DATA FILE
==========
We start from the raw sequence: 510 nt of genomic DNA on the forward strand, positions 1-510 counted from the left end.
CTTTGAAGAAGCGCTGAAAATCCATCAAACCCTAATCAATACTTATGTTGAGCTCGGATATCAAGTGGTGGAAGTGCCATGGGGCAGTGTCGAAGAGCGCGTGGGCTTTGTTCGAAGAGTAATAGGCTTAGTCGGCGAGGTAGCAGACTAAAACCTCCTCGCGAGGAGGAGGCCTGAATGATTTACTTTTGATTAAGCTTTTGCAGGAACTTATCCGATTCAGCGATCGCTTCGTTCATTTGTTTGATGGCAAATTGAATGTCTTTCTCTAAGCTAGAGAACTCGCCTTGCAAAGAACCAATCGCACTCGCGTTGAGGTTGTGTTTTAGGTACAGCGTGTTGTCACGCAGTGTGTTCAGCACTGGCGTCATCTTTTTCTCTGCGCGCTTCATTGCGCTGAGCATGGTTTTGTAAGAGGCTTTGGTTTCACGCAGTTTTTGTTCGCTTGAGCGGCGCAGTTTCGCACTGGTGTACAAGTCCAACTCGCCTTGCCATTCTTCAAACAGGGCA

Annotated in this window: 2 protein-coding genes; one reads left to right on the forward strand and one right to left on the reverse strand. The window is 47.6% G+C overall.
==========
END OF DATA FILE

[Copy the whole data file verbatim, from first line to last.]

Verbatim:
We start from the raw sequence: 510 nt of genomic DNA on the forward strand, positions 1-510 counted from the left end.
CTTTGAAGAAGCGCTGAAAATCCATCAAACCCTAATCAATACTTATGTTGAGCTCGGATATCAAGTGGTGGAAGTGCCATGGGGCAGTGTCGAAGAGCGCGTGGGCTTTGTTCGAAGAGTAATAGGCTTAGTCGGCGAGGTAGCAGACTAAAACCTCCTCGCGAGGAGGAGGCCTGAATGATTTACTTTTGATTAAGCTTTTGCAGGAACTTATCCGATTCAGCGATCGCTTCGTTCATTTGTTTGATGGCAAATTGAATGTCTTTCTCTAAGCTAGAGAACTCGCCTTGCAAAGAACCAATCGCACTCGCGTTGAGGTTGTGTTTTAGGTACAGCGTGTTGTCACGCAGTGTGTTCAGCACTGGCGTCATCTTTTTCTCTGCGCGCTTCATTGCGCTGAGCATGGTTTTGTAAGAGGCTTTGGTTTCACGCAGTTTTTGTTCGCTTGAGCGGCGCAGTTTCGCACTGGTGTACAAGTCCAACTCGCCTTGCCATTCTTCAAACAGGGCA

Annotated in this window: 2 protein-coding genes; one reads left to right on the forward strand and one right to left on the reverse strand. The window is 47.6% G+C overall.